Appeal from order of Court of Common Pleas, Trial Division, of Philadelphia, Dec. T., 1973, Nos. 2130, 2131, 2132, 2198 and 2199, in case of Commonwealth of Pennsylvania v. John R. Sills.
James Garrett and Steven H. Goldblatt, Assistant District Attorneys, Abraham J. Gafni, Deputy District Attorney, and F. Emmett Fitzpatrick, District Attorney, for Commonwealth, appellant.
No appearance entered nor brief submitted for appellee.
Watkins, P. J., Jacobs, Hoffman, Cercone, Price, Van der Voort, and Spaeth, JJ. Opinion by Cercone, J. Hoffman, J., dissents.
[ 237 Pa. Super. Page 282]
The instant appeal by the Commonwealth arises from the order of the court below quashing the indictment of John R. Sills, appellee, because of the Commonwealth's non-compliance with the provisions of Pa. R. Crim. P.
[ 237 Pa. Super. Page 283203]
. The indictment charged appellee with having committed various crimes including obstruction of public justice and conspiracy; aiding and abetting the misfeasance, malfeasance and nonfeasance of a cigarette agent; and perjury, arising from appellee's testimony before a Special Investigating Grand Jury. When the court quashed the indictment on December 5, 1974, the statute of limitations had run on all the offenses, except the perjury charge. Hence, the Commonwealth would not be able to re-indict appellee except for perjury should the order of the court below be affirmed.*fn1 However, we find that the court erred in quashing the indictment and will reverse.
Before explaining the basis for our decision, a description of the tortuous procedure which preceded this appeal may be helpful:
In June of 1972, a special investigating grand jury convened to investigate an alleged cigarette smuggling conspiracy in Philadelphia County. As part of the investigation the grand jury subpoenaed the appellee, John Sills, to testify. Mr. Sills contested the subpoena through a motion to quash, which was denied. After Mr. Sills unsuccessfully appealed the motion to quash the subpoena, he appeared before the investigating grand jury in September of 1973, some fourteen months after being subpoenaed.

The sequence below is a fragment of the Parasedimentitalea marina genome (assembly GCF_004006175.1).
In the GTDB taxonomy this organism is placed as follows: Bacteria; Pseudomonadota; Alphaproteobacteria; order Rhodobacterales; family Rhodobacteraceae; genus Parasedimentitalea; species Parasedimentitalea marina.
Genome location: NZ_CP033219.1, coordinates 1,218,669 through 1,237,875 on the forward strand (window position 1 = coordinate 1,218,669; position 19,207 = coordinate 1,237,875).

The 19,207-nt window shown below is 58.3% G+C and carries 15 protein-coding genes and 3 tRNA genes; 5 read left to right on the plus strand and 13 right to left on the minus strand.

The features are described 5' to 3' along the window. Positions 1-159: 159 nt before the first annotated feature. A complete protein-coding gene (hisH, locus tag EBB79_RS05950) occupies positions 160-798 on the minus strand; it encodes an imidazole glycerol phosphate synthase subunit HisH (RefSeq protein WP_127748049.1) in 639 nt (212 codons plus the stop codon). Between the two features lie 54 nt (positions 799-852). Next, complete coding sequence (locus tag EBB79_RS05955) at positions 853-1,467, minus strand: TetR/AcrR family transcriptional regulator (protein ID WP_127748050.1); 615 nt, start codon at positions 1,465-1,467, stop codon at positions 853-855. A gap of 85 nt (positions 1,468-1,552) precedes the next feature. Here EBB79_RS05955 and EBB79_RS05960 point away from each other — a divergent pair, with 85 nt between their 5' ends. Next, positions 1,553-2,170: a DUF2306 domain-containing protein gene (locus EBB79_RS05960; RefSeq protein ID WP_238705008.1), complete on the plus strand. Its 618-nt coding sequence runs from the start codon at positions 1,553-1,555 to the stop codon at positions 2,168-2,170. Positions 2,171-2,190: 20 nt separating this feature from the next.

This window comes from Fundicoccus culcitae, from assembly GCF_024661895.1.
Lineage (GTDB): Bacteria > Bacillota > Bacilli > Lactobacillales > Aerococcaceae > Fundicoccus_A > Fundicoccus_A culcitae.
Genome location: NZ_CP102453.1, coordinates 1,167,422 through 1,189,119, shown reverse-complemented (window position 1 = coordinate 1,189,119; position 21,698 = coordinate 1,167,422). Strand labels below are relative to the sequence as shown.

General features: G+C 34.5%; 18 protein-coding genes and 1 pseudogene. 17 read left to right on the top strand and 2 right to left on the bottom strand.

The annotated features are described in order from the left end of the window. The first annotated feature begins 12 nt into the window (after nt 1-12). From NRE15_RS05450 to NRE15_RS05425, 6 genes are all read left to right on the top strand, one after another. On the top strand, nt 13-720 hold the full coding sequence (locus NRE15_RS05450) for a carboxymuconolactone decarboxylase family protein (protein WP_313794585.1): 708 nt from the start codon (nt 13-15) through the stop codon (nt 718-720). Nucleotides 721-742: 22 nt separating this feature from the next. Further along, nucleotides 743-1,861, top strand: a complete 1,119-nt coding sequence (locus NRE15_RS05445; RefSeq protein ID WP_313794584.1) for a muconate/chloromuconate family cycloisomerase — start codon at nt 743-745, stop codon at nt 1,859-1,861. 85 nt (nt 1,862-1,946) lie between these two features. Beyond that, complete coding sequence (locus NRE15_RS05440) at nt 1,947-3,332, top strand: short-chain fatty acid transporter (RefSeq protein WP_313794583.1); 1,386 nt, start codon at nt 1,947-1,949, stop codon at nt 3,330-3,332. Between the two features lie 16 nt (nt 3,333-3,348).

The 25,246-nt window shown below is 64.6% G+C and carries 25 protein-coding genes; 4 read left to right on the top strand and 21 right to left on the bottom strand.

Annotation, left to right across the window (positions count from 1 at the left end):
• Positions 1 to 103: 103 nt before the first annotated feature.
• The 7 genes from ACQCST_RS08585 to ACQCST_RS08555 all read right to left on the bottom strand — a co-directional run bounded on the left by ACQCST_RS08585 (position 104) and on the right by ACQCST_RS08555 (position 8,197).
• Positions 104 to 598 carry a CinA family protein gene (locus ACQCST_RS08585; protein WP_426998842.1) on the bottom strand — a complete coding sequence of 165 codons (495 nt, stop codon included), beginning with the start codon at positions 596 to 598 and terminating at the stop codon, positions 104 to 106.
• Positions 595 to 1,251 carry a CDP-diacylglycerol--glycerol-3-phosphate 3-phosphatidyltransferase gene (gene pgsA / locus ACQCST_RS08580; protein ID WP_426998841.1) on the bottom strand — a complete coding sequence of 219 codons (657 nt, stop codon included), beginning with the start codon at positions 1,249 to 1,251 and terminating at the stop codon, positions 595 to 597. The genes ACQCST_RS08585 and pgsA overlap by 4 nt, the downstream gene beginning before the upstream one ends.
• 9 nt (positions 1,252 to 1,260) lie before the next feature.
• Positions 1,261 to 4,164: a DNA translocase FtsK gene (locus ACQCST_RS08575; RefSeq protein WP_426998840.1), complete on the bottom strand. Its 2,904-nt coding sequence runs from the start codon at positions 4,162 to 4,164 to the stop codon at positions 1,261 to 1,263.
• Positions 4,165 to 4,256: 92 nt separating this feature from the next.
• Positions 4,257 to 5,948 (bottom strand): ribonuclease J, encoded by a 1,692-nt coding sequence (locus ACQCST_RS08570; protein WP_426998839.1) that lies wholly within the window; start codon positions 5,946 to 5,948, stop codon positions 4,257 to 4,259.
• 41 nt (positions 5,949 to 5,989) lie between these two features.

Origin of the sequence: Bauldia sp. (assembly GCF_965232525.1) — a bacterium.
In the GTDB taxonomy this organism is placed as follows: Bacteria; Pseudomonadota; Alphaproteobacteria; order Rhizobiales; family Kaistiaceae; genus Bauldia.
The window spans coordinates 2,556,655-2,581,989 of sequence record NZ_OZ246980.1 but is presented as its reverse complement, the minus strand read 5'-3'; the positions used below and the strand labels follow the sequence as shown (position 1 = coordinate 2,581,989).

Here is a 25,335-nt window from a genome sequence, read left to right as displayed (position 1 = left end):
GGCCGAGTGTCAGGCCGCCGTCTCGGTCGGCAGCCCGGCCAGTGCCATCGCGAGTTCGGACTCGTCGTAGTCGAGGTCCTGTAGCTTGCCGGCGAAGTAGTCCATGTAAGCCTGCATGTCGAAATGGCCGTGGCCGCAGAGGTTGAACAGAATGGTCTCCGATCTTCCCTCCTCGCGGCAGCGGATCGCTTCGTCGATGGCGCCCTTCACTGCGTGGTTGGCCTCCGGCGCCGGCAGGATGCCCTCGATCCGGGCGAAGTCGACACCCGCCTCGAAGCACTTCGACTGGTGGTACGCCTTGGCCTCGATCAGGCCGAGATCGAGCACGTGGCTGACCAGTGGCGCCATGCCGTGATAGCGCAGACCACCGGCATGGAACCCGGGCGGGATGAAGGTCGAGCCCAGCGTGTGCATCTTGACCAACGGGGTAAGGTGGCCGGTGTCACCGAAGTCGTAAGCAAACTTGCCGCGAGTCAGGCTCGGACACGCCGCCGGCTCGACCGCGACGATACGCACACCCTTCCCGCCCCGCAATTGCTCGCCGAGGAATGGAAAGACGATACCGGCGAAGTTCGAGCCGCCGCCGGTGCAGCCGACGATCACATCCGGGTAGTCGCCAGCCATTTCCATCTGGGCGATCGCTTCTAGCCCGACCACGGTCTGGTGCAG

Under questioning that day Mr. Sills repeatedly refused to answer on the basis of his Fifth Amendment right against self-incrimination. When a citation for contempt was refused by Judge Takiff, the Commonwealth
[ 237 Pa. Super. Page 284]
decided to seek immunity for Mr. Sills. A petition therefor was filed and endorsed by the Attorney General for the Commonwealth and the District Attorney for Philadelphia County. This time Mr. Sills sought to prevent his testifying by filing a petition for a preliminary injunction with the Commonwealth Court and a petition for a writ of prohibition with the Supreme Court. Those efforts also proved unavailing as the immunity order was granted on November 21, 1973, and Mr. Sills was again ordered to appear before the grand jury. However, Sills promptly appealed that order to this court which, after temporarily staying the order to appear before the grand jury, certified the appeal to our Supreme Court. The Supreme Court quashed the appeal on December 14, 1973, thus affirming the lower court's ordering Sills to testify. By then it had been eighteen months since the investigating grand jury had subpoenaed Sills, and its proceedings were drawing to a close, so that no further opportunity to hear Sills' testimony existed. Accordingly, in its Eleventh Presentment, adopted on December 19-20, 1973, it recommended that Sills be indicted on the charges related to the investigation. On December 20, 1973, in an event widely publicized by the Philadelphia news media, Judge Takiff directed the Commonwealth to submit the presentment to the indicting grand jury. On December 21, 1973, the Commonwealth sent notice to Mr. Sills' suburban residence and the office of Mr. Sills' attorney, Richard G. Phillips, advising them that bills of ...